Viltgryte, literally ”wild stew” is one of the most classic Norwegian stews. It is mainly made with reindeer, moose or venison. Hence the name. I make it even wilder and serve it with one of the loveliest mushrooms, the chanterelle and top it with lingonberries.
At the time of writing winter has arrived in the North of Norway, but in Oslo the trees are still adorned by the colourful hand of autumn. The last days though, frost is beginning to get at firm grip on the landscape. Mornings are colder with rime on the ground, most of the apples on my neighbour’s tree have fallen down, and it is time to find my woolen clothes in the attic. The weather forecast says tomorrow will be the first day of snow. It is time for heartening stews that will warm your soul.
The chanterelle – forest gold
”Wild stew” is Nordic comfort food, particularly in the autumn when the coniferous woods are filled with one of our best mushrooms, the chanterelle. The chanterelle, also called ”forest gold”, is a taste I clearly associate with Nordic food, but to my astonishment it is also found in Mexico, Africa (and the Himalayas). Its taste is described as peppery, thus its German name is Pfifferling. Remember to just brush the chanterelles. Otherwise they will absorb water like a sponge. If you have to rinse them, do it right before preparing them.
Golden like autumn
Traditionally the stew is made with sour cream, juniper berries and brown cheese (consider the latter as the cheesy counterpart to palm sugar), but I make a more French version substituting the sour cream with heavy cream and the juniper berries with thyme. In Norway the stew is made with reindeer, moose or venison.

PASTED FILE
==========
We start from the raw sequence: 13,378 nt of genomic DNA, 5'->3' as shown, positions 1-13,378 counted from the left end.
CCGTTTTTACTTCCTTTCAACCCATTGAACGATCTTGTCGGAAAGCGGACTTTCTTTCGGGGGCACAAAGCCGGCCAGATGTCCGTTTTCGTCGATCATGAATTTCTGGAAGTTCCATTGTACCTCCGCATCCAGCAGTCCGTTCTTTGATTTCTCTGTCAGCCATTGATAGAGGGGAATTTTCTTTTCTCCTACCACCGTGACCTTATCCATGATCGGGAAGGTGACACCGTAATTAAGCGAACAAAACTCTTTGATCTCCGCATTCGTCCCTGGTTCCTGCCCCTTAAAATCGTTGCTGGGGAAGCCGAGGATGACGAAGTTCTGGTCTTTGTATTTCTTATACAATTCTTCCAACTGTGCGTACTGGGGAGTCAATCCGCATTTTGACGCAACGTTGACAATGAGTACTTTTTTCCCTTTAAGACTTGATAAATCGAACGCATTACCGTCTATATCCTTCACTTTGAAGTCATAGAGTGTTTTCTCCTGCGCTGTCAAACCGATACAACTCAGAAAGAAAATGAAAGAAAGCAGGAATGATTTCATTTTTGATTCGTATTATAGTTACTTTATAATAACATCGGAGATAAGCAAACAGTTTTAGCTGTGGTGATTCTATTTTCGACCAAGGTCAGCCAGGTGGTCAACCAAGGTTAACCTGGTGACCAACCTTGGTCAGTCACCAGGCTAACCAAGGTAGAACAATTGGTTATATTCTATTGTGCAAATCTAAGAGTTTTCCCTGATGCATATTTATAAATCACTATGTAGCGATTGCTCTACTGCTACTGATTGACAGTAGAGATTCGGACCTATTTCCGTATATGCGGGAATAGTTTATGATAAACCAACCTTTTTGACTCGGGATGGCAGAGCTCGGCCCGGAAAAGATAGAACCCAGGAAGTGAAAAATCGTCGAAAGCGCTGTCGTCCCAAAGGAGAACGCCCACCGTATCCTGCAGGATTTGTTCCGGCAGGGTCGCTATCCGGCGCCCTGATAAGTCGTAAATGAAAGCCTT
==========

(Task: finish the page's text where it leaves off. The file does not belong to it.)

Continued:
This is a stew with few ingredients, but the chanterelle makes all the difference. It yields a wonderful flavour and golden colour. Thus the stew embodies the Nordic autumn. If you cannot find chanterelle, choose porcini/cepes (steinsopp) or (brown) champignon. There is only one thing that can improve this stew, and that is the satisfaction of gathering the ingredients yourself.
Maybe you find the thought of eating ”Rudolf” disturbing, but eating reindeer is in my opinion a much better option than the sad faith of the livestock in the meat industry. Eating reindeer is a sustainable option where the animals have lived a free-range life.
Also note: If you use shaved meat of reindeer or moose (which is common in Norway for this type of meat), then the cooking time is only 30–40 minutes. If you use venison stewing meat, you need at least an hour. For a more northern touch, you can substitute the thyme with juniper berries.
Wild autumn stew with chanterelles (makes 3):
1 onion, finely chopped
300–400 g chanterelles (cepes or brown champignon)
400 g (reindeer, moose or venison)
a handful thyme (only the leaves) or 1/2 tsp crushed juniper berries
500 ml venison stock (or beef stock)
150 ml heavy or double cream
4 tbsp cooking oil (rapeseed or sunflower)
2 tbsp butter
salt and pepper
1. Sauté the onion for 5 minutes on low heat without browning it.
2. If the chanterelles are big, divide into two. Add the chanterelles (but put aside a handful for garnish) and continue frying for 5 minutes. Add more oil if necessary.
3. Place onion and chanterelles on a plate, turn the heat up and fry the meat in two batches. Season with salt and pepper.
4. Return the onion and chanterelles to the pan. Add the thyme and stock.
4a. If you are using venison stewing meat, cook on medium-slow heat under lid until tender, at least an 1 hour. Then take the lid off an reduce the stock a quarter.
4b. If you are using shaved meat of reindeer, cook on medium heat without the lid on until the stock is reduced by half.
5. Finally add the cream and continue cooking for about 10 minutes until the sauce has thickened a bit. Adjust the seasoning.
6. Garnish with chanterelles fried in butter for 5 minutes, springs of thyme and lingonberries.
Serve with mashed potatoes, steamed or boiled brussels sprouts and lingonberry jam.